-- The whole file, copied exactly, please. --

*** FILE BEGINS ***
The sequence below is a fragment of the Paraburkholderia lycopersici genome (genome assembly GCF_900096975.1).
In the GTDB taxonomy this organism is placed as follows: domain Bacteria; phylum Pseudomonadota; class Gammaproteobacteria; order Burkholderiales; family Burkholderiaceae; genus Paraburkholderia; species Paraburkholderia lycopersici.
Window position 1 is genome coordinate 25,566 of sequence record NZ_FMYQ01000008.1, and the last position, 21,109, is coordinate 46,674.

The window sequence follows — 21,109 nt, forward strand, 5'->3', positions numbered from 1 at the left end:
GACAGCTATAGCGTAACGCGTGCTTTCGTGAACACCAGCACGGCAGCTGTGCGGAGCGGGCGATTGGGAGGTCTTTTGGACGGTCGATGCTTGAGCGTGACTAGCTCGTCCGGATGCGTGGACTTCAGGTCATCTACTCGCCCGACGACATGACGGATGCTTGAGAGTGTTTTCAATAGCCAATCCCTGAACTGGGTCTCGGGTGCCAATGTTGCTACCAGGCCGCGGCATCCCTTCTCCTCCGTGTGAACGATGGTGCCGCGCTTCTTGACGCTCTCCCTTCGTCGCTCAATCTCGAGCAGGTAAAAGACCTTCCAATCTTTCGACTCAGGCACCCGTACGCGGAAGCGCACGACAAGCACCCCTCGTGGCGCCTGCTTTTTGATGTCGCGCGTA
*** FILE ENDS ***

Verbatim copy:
The sequence below is a fragment of the Paraburkholderia lycopersici genome (genome assembly GCF_900096975.1).
In the GTDB taxonomy this organism is placed as follows: domain Bacteria; phylum Pseudomonadota; class Gammaproteobacteria; order Burkholderiales; family Burkholderiaceae; genus Paraburkholderia; species Paraburkholderia lycopersici.
Window position 1 is genome coordinate 25,566 of sequence record NZ_FMYQ01000008.1, and the last position, 21,109, is coordinate 46,674.

The window sequence follows — 21,109 nt, forward strand, 5'->3', positions numbered from 1 at the left end:
GACAGCTATAGCGTAACGCGTGCTTTCGTGAACACCAGCACGGCAGCTGTGCGGAGCGGGCGATTGGGAGGTCTTTTGGACGGTCGATGCTTGAGCGTGACTAGCTCGTCCGGATGCGTGGACTTCAGGTCATCTACTCGCCCGACGACATGACGGATGCTTGAGAGTGTTTTCAATAGCCAATCCCTGAACTGGGTCTCGGGTGCCAATGTTGCTACCAGGCCGCGGCATCCCTTCTCCTCCGTGTGAACGATGGTGCCGCGCTTCTTGACGCTCTCCCTTCGTCGCTCAATCTCGAGCAGGTAAAAGACCTTCCAATCTTTCGACTCAGGCACCCGTACGCGGAAGCGCACGACAAGCACCCCTCGTGGCGCCTGCTTTTTGATGTCGCGCGTA